To determine what mutual funds are most suitable for you, find out if the fund meets your requirements for risk tolerance. Also see if the fund’s investment objectives match yours. There are online tools that can help you with this. You can also consult a financial advisor to get more clarity on choosing mutual funds.

Entry load is a fee charged when an investor purchases units of a mutual fund scheme. The entry load percentage is added to the NAV. This NAV is the same as the NAV at the time of allotment of units.

Exit load is a fee charged when an investor wants to redeem their units or transfer their units between schemes. The exit load percentage is deducted from the NAV. This amount will not be added into the pool of funds; it will instead go to the AMC.

Some of the factors are:
•    The market trend at all times
•    The stocks you invest in
•    Performance of the sector where you have invested
•    Portfolio management or reshuffling
•    Size of the funds pool

‘Switching’ happens when investors choose to switch from investing in one mutual fund to another. Additional costs may be applicable for switching.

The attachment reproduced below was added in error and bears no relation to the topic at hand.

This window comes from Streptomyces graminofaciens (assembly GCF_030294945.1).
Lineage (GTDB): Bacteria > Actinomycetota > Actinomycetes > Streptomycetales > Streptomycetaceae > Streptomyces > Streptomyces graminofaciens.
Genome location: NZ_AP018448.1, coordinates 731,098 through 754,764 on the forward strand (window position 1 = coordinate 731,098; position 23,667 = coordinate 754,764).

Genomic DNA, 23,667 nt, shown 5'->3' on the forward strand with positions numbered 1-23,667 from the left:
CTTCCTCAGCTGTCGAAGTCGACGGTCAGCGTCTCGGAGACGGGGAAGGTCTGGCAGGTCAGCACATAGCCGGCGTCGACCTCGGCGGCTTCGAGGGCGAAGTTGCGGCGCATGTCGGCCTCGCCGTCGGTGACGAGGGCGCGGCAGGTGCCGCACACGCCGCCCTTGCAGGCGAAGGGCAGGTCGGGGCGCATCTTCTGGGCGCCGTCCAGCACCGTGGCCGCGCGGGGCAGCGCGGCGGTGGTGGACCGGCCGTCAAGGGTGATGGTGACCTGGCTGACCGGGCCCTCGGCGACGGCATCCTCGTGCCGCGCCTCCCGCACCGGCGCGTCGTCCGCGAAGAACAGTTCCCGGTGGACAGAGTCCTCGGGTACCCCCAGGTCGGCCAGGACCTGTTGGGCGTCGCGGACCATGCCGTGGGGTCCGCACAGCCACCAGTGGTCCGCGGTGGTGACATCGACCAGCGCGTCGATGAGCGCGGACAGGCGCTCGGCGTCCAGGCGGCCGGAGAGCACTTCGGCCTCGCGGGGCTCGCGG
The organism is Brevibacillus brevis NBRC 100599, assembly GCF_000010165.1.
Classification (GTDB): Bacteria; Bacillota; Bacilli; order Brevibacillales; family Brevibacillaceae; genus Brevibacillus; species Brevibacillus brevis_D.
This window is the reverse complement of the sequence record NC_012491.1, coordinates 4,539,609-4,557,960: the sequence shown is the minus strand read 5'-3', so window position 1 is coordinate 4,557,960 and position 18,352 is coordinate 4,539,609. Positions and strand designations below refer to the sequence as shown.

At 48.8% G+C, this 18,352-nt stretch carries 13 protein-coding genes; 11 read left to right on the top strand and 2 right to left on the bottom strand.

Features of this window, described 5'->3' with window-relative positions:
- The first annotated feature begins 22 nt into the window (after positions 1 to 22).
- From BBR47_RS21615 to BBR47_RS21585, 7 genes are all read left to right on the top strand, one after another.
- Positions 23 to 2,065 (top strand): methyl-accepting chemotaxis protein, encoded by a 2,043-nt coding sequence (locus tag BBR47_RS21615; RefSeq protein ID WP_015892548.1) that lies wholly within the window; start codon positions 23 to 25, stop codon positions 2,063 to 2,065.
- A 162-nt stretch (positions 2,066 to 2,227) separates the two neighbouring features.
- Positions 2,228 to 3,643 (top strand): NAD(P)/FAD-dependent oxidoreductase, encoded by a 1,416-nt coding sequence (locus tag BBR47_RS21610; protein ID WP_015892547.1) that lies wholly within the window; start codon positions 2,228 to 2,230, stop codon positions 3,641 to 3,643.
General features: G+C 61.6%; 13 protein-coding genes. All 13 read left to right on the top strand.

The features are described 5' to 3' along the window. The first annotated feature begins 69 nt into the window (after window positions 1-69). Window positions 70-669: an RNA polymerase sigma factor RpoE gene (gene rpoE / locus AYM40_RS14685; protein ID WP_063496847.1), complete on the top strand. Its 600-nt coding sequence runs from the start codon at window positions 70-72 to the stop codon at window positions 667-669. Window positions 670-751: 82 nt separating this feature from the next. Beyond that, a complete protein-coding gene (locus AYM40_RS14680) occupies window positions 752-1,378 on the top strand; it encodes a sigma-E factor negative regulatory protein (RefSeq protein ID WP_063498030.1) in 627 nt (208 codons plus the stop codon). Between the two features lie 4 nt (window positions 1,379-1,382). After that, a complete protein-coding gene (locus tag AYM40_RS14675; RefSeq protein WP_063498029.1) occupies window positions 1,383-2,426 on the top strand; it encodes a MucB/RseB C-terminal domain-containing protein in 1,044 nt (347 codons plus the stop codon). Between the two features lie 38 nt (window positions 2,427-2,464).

No, mutual funds aren’t allowed to indulge in speculation. Mutual funds trade only once a day, after the markets close, unlike stocks and ETFs. 

No, investing in mutual funds doesn’t guarantee returns.

You can buy mutual funds directly from an AMC, or from an independent financial advisor (IFA), online portals, or through your bank. You can buy mutual funds with a demat account or an online trading account.
To sell your mutual funds you can contact your financial advisor or the mutual fund company. Depending on the type of mutual fund scheme you have invested in, you may have to pay a fee for selling your mutual fund units. You can choose how you want the money from your mutual funds to be transferred back to you; you can get it via cheque or have the money directly deposited in your bank.

There aren’t many prerequisites for investing in mutual funds. You just need to ensure you have an online trading account or a demat account and that it is activated. Without this you won’t be able to invest in mutual funds.